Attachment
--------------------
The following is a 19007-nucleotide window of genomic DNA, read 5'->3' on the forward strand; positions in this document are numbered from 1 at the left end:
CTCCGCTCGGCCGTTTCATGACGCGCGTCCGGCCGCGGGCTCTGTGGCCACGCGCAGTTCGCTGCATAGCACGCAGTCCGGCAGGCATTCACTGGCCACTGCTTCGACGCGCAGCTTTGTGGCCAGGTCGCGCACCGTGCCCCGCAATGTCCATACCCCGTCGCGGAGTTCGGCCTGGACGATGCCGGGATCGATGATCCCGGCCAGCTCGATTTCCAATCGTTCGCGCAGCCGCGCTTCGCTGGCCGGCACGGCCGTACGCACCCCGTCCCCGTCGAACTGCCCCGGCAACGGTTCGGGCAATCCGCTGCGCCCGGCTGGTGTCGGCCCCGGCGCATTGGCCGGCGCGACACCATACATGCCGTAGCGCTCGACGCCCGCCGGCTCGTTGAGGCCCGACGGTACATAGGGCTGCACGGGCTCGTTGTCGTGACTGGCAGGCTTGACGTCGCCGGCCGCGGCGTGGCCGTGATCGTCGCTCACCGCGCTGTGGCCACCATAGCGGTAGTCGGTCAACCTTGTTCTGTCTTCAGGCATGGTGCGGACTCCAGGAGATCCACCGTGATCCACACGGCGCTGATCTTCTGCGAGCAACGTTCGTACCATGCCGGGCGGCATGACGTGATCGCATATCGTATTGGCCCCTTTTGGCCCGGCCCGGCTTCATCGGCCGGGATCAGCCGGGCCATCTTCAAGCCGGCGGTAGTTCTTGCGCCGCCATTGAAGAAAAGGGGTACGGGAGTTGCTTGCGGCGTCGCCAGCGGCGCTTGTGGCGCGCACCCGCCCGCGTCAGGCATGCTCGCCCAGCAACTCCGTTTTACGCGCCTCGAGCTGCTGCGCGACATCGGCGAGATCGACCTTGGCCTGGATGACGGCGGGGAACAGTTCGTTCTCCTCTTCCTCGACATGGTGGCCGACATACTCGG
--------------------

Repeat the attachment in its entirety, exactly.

The following is a 19007-nucleotide window of genomic DNA, read 5'->3' on the forward strand; positions in this document are numbered from 1 at the left end:
CTCCGCTCGGCCGTTTCATGACGCGCGTCCGGCCGCGGGCTCTGTGGCCACGCGCAGTTCGCTGCATAGCACGCAGTCCGGCAGGCATTCACTGGCCACTGCTTCGACGCGCAGCTTTGTGGCCAGGTCGCGCACCGTGCCCCGCAATGTCCATACCCCGTCGCGGAGTTCGGCCTGGACGATGCCGGGATCGATGATCCCGGCCAGCTCGATTTCCAATCGTTCGCGCAGCCGCGCTTCGCTGGCCGGCACGGCCGTACGCACCCCGTCCCCGTCGAACTGCCCCGGCAACGGTTCGGGCAATCCGCTGCGCCCGGCTGGTGTCGGCCCCGGCGCATTGGCCGGCGCGACACCATACATGCCGTAGCGCTCGACGCCCGCCGGCTCGTTGAGGCCCGACGGTACATAGGGCTGCACGGGCTCGTTGTCGTGACTGGCAGGCTTGACGTCGCCGGCCGCGGCGTGGCCGTGATCGTCGCTCACCGCGCTGTGGCCACCATAGCGGTAGTCGGTCAACCTTGTTCTGTCTTCAGGCATGGTGCGGACTCCAGGAGATCCACCGTGATCCACACGGCGCTGATCTTCTGCGAGCAACGTTCGTACCATGCCGGGCGGCATGACGTGATCGCATATCGTATTGGCCCCTTTTGGCCCGGCCCGGCTTCATCGGCCGGGATCAGCCGGGCCATCTTCAAGCCGGCGGTAGTTCTTGCGCCGCCATTGAAGAAAAGGGGTACGGGAGTTGCTTGCGGCGTCGCCAGCGGCGCTTGTGGCGCGCACCCGCCCGCGTCAGGCATGCTCGCCCAGCAACTCCGTTTTACGCGCCTCGAGCTGCTGCGCGACATCGGCGAGATCGACCTTGGCCTGGATGACGGCGGGGAACAGTTCGTTCTCCTCTTCCTCGACATGGTGGCCGACATACTCGG